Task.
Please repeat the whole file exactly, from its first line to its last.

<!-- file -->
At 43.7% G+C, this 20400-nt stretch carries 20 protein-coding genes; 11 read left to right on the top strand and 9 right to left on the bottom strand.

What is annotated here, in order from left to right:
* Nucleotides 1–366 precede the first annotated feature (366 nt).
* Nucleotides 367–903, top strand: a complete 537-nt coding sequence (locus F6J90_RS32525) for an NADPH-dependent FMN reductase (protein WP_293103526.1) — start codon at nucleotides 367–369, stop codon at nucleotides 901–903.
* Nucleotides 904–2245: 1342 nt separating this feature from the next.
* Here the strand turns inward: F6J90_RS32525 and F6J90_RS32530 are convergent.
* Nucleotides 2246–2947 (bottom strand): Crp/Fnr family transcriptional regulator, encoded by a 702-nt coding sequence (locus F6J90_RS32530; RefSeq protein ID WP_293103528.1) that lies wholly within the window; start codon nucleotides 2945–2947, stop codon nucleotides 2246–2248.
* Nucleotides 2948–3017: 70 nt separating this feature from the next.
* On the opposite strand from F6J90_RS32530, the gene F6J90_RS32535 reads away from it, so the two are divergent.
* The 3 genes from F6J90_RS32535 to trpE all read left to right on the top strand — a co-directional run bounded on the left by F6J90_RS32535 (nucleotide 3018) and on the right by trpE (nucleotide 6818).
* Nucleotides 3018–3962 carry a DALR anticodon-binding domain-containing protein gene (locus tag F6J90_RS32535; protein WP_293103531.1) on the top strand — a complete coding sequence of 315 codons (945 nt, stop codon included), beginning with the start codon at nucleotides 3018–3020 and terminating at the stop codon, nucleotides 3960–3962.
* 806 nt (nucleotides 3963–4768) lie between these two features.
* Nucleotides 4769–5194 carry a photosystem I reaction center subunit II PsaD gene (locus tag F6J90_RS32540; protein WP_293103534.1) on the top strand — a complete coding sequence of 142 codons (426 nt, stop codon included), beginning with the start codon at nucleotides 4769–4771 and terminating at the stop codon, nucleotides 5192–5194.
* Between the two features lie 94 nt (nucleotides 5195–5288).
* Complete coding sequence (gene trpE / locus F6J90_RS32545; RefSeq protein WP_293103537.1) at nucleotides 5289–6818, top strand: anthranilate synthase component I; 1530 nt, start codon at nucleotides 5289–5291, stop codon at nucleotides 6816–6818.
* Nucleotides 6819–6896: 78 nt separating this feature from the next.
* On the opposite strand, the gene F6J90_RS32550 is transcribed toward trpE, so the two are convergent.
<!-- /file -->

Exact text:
At 43.7% G+C, this 20400-nt stretch carries 20 protein-coding genes; 11 read left to right on the top strand and 9 right to left on the bottom strand.

What is annotated here, in order from left to right:
* Nucleotides 1–366 precede the first annotated feature (366 nt).
* Nucleotides 367–903, top strand: a complete 537-nt coding sequence (locus F6J90_RS32525) for an NADPH-dependent FMN reductase (protein WP_293103526.1) — start codon at nucleotides 367–369, stop codon at nucleotides 901–903.
* Nucleotides 904–2245: 1342 nt separating this feature from the next.
* Here the strand turns inward: F6J90_RS32525 and F6J90_RS32530 are convergent.
* Nucleotides 2246–2947 (bottom strand): Crp/Fnr family transcriptional regulator, encoded by a 702-nt coding sequence (locus F6J90_RS32530; RefSeq protein ID WP_293103528.1) that lies wholly within the window; start codon nucleotides 2945–2947, stop codon nucleotides 2246–2248.
* Nucleotides 2948–3017: 70 nt separating this feature from the next.
* On the opposite strand from F6J90_RS32530, the gene F6J90_RS32535 reads away from it, so the two are divergent.
* The 3 genes from F6J90_RS32535 to trpE all read left to right on the top strand — a co-directional run bounded on the left by F6J90_RS32535 (nucleotide 3018) and on the right by trpE (nucleotide 6818).
* Nucleotides 3018–3962 carry a DALR anticodon-binding domain-containing protein gene (locus tag F6J90_RS32535; protein WP_293103531.1) on the top strand — a complete coding sequence of 315 codons (945 nt, stop codon included), beginning with the start codon at nucleotides 3018–3020 and terminating at the stop codon, nucleotides 3960–3962.
* 806 nt (nucleotides 3963–4768) lie between these two features.
* Nucleotides 4769–5194 carry a photosystem I reaction center subunit II PsaD gene (locus tag F6J90_RS32540; protein WP_293103534.1) on the top strand — a complete coding sequence of 142 codons (426 nt, stop codon included), beginning with the start codon at nucleotides 4769–4771 and terminating at the stop codon, nucleotides 5192–5194.
* Between the two features lie 94 nt (nucleotides 5195–5288).
* Complete coding sequence (gene trpE / locus F6J90_RS32545; RefSeq protein WP_293103537.1) at nucleotides 5289–6818, top strand: anthranilate synthase component I; 1530 nt, start codon at nucleotides 5289–5291, stop codon at nucleotides 6816–6818.
* Nucleotides 6819–6896: 78 nt separating this feature from the next.
* On the opposite strand, the gene F6J90_RS32550 is transcribed toward trpE, so the two are convergent.